Located in the outskirts of the Sredna Gora mountain range, it has of a very mild climate and over two dozen mineral springs, which are visited by Bulgarian and foreign tourists.
The town's population is 7,691. The population of the municipality is approximately 15,000.
Because of its springs, the town was founded thousands of years ago. Some pre-historic remains have been found in what is now the town centre. Later, it became a Thracian city and, when Thrace fell to the Romans and became a Roman province, Hisarya became a Roman town — one of the three most important towns in the province. At times it was called Augusta, Diocletianopolis (after emperor Diocletian), and a couple of other names. It was a famous resort even in those times, which is proved by the fact that emperor Septimius Severus visited the city.
Many Roman ruins are visible everywhere — public buildings, a small amphitheatre, the barracks of the Roman garrison, the foundations of a couple of the oldest churches in Bulgaria, as well as the best-preserved Roman fortress in Bulgaria. The southern gate is known as "The Camels", because it had broken in the middle and looked like two camels facing each other, before it was partially restored in the early 20th century.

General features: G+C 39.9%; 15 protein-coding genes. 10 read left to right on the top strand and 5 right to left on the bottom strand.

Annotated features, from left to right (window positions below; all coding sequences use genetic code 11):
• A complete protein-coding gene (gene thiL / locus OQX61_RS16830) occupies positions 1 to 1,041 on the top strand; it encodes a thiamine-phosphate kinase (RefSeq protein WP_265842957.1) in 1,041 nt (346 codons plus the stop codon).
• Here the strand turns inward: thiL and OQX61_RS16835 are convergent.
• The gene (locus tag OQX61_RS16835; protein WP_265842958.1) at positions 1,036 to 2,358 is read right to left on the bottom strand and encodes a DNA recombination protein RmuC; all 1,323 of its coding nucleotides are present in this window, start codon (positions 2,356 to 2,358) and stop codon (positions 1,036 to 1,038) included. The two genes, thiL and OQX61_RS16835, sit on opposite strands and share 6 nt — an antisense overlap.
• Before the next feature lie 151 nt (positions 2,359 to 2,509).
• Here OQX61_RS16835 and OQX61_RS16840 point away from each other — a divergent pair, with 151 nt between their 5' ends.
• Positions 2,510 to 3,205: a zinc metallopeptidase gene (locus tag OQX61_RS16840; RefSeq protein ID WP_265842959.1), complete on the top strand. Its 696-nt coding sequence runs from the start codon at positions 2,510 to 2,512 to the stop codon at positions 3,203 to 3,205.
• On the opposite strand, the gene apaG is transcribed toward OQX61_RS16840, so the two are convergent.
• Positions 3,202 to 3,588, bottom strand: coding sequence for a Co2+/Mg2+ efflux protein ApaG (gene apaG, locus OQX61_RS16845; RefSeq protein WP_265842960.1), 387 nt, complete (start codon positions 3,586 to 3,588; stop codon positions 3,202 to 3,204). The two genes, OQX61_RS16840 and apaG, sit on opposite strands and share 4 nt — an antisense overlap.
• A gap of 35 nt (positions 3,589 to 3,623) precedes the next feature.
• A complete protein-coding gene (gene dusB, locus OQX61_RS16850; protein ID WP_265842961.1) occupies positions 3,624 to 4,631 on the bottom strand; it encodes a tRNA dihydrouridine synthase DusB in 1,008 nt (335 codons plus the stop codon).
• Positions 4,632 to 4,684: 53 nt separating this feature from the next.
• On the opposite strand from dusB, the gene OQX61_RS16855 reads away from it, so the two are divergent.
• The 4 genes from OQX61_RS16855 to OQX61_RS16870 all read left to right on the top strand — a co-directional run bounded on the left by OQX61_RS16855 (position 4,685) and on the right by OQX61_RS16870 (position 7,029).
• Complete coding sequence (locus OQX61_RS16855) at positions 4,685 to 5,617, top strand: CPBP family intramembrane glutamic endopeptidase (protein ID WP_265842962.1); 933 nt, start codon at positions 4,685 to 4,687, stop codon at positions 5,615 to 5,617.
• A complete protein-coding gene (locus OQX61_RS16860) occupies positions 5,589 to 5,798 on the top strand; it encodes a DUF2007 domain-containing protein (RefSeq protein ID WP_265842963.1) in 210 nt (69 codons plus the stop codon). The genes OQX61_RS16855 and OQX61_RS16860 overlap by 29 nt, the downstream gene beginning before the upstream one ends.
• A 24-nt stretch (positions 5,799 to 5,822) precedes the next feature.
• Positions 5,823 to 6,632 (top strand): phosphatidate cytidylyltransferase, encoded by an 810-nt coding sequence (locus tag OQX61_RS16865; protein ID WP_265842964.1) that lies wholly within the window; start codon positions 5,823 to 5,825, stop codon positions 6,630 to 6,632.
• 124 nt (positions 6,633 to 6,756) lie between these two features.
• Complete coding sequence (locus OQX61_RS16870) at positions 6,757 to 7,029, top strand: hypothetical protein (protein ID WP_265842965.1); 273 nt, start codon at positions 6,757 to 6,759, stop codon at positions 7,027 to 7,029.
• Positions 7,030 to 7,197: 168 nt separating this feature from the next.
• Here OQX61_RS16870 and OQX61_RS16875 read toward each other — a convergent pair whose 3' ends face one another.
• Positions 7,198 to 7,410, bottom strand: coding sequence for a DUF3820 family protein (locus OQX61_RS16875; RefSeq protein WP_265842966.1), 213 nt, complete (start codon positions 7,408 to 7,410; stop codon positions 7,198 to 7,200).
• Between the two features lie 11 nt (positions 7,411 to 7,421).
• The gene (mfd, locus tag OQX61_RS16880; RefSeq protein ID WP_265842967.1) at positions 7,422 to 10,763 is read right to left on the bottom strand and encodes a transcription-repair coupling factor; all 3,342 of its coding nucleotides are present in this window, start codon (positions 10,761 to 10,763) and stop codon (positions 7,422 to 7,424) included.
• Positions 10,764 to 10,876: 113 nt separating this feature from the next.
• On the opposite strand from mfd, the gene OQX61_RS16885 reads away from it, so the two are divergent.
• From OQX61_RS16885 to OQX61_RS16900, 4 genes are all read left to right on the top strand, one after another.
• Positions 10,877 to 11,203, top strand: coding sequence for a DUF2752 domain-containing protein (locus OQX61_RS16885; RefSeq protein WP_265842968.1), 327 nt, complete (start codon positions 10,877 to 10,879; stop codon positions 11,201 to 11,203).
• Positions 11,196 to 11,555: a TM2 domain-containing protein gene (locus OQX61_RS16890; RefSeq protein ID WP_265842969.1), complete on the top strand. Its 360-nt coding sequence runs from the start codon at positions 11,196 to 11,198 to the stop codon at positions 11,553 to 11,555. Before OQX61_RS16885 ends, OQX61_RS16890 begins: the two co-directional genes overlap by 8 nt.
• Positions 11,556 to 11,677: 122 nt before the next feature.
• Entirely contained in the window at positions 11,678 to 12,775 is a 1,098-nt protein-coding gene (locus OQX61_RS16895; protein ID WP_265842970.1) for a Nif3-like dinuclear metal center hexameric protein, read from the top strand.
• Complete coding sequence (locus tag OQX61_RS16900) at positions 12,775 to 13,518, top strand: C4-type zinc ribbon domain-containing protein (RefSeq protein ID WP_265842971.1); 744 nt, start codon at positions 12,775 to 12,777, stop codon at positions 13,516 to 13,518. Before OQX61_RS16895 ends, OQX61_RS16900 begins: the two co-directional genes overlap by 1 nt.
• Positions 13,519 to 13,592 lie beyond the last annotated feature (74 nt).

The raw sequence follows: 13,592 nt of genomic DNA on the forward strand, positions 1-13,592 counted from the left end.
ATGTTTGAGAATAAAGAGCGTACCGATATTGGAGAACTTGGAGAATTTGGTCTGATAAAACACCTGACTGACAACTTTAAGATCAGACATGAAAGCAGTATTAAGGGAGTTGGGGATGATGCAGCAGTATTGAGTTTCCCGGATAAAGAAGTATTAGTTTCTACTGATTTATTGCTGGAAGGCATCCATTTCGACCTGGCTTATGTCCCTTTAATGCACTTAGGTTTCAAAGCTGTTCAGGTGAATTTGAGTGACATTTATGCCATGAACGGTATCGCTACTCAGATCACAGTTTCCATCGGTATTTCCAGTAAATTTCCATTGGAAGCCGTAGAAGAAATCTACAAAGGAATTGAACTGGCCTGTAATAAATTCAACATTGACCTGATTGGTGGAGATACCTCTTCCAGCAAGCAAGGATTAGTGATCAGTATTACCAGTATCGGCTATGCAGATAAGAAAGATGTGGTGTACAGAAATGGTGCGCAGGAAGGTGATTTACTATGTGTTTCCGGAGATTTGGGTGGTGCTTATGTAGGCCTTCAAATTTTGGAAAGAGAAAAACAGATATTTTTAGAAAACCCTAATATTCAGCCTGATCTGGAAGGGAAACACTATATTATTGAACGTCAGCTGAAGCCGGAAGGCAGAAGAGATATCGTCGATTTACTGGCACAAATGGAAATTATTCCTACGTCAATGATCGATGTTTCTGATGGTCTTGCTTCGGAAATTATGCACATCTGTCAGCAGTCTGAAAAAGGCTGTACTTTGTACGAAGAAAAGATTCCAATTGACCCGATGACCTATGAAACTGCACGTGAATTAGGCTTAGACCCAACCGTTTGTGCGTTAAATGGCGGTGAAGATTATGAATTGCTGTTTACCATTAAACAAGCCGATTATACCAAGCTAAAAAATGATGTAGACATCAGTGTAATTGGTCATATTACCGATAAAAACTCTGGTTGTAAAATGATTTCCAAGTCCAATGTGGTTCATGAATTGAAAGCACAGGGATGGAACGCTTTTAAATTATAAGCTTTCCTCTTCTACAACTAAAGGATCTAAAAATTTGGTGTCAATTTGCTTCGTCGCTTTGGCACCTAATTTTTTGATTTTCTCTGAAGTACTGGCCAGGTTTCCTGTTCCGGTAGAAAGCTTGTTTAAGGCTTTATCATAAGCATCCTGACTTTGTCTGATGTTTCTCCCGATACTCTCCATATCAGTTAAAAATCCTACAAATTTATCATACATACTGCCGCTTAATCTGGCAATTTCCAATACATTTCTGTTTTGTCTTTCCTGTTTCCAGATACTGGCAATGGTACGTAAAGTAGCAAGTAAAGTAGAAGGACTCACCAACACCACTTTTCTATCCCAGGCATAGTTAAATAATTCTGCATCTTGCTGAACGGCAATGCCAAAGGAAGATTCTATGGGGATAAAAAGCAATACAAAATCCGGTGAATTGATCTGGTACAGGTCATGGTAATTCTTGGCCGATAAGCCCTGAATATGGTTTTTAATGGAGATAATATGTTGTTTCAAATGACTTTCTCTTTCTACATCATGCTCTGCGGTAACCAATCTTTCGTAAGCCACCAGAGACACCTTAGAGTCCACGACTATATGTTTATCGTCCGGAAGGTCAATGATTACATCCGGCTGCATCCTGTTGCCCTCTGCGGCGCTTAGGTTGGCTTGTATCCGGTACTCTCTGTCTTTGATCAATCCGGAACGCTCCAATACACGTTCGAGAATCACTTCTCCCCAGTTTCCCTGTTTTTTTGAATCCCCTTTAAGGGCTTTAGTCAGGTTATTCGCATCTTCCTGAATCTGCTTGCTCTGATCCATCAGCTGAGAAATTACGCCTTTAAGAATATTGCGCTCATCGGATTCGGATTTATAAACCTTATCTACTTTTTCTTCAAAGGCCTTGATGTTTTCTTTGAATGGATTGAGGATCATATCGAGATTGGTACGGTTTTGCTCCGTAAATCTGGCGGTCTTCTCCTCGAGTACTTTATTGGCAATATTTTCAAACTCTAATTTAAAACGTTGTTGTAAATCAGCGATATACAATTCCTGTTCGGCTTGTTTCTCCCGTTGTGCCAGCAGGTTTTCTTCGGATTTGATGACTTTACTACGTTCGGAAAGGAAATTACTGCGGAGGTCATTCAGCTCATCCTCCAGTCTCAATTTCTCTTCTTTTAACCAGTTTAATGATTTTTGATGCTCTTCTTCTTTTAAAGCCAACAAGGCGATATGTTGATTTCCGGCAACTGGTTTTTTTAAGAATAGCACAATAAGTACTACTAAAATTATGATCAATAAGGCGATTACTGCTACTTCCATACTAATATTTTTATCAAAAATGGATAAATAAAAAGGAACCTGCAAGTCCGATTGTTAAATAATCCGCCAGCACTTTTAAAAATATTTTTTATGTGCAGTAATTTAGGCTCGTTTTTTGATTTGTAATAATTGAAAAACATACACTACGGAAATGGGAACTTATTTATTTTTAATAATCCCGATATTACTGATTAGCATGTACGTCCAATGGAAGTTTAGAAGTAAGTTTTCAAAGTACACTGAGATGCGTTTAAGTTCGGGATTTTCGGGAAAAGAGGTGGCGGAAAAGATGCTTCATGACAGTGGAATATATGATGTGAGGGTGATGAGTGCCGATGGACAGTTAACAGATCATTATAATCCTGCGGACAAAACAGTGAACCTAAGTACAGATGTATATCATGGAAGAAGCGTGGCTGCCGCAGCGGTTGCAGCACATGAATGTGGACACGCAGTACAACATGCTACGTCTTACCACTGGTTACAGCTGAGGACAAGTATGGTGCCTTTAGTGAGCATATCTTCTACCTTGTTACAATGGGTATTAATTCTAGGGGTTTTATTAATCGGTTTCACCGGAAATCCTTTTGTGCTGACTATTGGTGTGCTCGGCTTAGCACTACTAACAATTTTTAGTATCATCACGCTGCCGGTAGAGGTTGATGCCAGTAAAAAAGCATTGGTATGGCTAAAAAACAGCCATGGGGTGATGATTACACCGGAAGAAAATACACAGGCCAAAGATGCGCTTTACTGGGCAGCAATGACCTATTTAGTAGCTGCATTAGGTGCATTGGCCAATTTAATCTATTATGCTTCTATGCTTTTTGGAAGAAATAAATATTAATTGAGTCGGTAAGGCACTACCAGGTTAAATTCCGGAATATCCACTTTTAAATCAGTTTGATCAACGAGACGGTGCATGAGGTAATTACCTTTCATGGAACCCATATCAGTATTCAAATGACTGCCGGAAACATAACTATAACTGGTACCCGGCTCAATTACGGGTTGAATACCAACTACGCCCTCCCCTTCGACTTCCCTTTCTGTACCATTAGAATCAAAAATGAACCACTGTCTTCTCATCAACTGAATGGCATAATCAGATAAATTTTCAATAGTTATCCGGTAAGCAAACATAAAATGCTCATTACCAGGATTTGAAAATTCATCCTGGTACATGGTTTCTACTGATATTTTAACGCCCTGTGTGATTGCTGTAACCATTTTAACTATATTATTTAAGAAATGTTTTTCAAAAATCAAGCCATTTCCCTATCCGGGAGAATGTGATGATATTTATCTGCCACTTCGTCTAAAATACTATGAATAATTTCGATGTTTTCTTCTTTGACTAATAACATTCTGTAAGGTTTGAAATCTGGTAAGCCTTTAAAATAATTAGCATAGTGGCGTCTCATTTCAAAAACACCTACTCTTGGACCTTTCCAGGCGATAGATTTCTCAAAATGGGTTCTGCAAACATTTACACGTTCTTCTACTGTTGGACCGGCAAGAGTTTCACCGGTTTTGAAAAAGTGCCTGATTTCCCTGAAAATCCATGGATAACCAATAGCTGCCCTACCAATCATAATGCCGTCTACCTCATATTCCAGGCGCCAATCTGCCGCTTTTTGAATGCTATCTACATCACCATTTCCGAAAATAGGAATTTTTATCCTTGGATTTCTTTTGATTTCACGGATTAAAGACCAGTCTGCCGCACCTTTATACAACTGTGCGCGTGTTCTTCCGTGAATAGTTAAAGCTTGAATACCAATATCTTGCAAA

After the fall of the Roman Empire, the prosperous city declined. When it was included within the borders of Bulgaria, it was just a minor fortified town. During the Turkish rule it further declined and, at some point, the once-prosperous city was just a couple of small houses in the midst of many Roman ruins, which peasants from the nearby villages used for a stone quarry, destroying most of them in the process.
After the liberation of Bulgaria in 1878, Hisarya was included in the province of Eastern Rumelia; after the Unification of Bulgaria in 1885 it became a part of Bulgaria.
It prospered once again when the mineral springs were re-discovered and the place became the favourite recreation spot for the rich.
After 1945, the summer houses of the rich were nationalised and became spas for the public. The "restitution" after 1992 saw them transferred to the grandchildren of the pre-war rich, who had no money to repair the buildings, so much of the old heritage is now falling into disuse.